New rear Sunday School and choir benches were placed in 1973 and in 1974 the organ had repairs and alterations. The church acquired a taping system and was completely rewired between 1978 and 1980.
Within the next two years ceiling fans and emergency lighting systems were installed.
A center aisle arrangement was made and the pews were repaired and refinished in 1986 and 1987.
Further expansion took place in 1988 with the construction of rest rooms on the main floor and two conference/classroom/archival rooms. Dedication took place May 14, 1989.
In the summer of 1993 Cannarsa Organs, Inc. was issued the contract to rebuild the organ and organ pipes. The work included the adding of new ranks of pipes, including a rank of trumpets, dividing the organ chamber into two parts, installing new electric action valves, all new components to the organ console, and the cross and display pipes in the front of the chancel. The total cost was $64,500.00.
Written by James L. Miller, 1995
Ever since 1894 Memorial Day services have been celebrated at Stone Church on the Sunday before Memorial Day. Following the regular Sunday school and church service, church members and visitors gather for a brief ceremony on the Old Cemetery and then parade up to the New Cemetery for a service with a guest speaker and VFW salute. Children and parents continue the tradition of placing flowers on the graves of departed loved ones. The Brodbecks Band has played at every service since the tradition has begun.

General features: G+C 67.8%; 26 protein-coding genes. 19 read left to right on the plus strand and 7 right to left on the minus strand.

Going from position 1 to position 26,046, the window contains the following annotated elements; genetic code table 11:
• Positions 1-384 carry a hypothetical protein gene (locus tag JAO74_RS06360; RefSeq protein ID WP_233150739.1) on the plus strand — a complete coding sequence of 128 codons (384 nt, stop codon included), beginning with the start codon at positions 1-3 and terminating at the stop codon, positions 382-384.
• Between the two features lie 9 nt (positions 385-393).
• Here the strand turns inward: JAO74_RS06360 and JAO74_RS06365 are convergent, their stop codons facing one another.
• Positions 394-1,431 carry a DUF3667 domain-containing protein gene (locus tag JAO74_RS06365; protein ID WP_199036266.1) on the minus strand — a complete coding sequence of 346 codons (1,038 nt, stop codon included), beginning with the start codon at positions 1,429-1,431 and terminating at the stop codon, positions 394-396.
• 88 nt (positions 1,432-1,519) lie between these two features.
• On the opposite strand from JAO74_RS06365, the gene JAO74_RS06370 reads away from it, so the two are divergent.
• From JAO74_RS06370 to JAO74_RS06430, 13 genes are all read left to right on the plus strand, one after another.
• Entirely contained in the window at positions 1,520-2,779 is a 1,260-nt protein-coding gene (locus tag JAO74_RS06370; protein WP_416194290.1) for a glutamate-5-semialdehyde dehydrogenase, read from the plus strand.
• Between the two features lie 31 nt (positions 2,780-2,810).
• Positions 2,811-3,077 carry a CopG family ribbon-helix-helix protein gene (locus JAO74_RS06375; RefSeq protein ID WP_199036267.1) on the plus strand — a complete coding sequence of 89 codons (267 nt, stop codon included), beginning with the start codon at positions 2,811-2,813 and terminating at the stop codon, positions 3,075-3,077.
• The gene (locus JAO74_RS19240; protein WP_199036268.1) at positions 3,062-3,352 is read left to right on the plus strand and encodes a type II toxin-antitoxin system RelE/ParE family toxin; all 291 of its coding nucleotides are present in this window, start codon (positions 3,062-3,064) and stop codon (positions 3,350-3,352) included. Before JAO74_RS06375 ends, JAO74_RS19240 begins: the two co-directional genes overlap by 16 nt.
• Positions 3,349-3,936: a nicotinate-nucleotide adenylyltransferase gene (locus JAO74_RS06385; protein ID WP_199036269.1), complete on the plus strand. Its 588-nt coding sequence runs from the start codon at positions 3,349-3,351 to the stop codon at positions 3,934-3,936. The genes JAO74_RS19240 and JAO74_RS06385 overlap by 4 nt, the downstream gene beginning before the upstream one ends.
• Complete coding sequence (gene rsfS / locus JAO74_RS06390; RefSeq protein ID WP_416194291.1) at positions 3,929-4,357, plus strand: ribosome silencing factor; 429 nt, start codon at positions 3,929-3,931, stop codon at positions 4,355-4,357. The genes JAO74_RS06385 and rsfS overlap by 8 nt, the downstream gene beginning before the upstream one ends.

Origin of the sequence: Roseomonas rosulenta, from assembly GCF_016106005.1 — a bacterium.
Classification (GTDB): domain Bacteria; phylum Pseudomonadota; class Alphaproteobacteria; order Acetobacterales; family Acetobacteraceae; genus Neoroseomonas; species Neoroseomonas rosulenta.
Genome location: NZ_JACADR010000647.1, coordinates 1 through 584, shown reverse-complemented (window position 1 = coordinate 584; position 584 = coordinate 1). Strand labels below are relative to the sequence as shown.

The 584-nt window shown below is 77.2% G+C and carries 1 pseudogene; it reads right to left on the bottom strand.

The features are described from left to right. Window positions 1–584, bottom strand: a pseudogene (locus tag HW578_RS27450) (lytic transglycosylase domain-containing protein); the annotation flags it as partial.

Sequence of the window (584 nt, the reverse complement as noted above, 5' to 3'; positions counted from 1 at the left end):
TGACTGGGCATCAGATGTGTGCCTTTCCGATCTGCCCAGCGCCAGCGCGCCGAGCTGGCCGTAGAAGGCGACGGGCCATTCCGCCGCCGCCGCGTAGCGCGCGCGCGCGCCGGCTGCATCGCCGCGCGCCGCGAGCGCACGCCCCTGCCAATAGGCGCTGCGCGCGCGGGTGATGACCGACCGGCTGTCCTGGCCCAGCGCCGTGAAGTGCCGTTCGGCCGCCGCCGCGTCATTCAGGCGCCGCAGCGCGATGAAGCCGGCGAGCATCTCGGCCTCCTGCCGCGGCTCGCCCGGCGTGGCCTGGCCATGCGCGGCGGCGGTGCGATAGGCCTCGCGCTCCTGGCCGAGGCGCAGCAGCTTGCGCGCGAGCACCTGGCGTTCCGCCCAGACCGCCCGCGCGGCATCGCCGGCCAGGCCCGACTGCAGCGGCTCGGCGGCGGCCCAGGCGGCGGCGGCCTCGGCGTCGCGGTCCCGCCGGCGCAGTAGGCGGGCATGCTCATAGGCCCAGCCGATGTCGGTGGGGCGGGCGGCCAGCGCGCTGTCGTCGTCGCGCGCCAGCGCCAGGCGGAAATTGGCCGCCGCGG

The Tradition Begins
During the quarter century between 1894 and about the end of World War I in November 1918, and considered apart from the weekly worship and teaching sessions, Memorial Day services become one of the major events of the entire year at the Stone church. Conducted in 1894 “in the presence of a large concourse of people,” they soon eclipsed in attendance such other occasions as Easter, Children’s Day, Harvest home, and Christmas. There is no surviving written evidence in Sunday school records or in Glen Rock or Hanover newspapers that there was an observance each and every year after 1894, but there are enough such accounts to justify the conclusion that no year was missed. Several people whose memories reach back to the second decade of the twentieth century (from 1910 to 1919) cannot remember a year when there was no observance. There is no good reason to believe that their memories would be any different if they extended back to 1894.
Memorial Day at the Stone church has always been on a Sunday close to the actual day of the legal holiday. During the early period it was held in the morning, in addition to the weekly Sunday school and worship service. From the beginning, the Brodbecks Band was an integral part of the exercises of the day. Its first duty was to play several selections and accompany the singing during the Sunday school session.
When the school and worship services were completed, the band led a procession into the cemetery, where children and adults decorated the graves, not only of deceased veterans, but also of deceased Sunday school members. The cemetery which the participants visited at first was the one adjoining the church. The earliest burial in the new cemetery was not made until November 1898; only eighteen had been made by the end of the year 1900.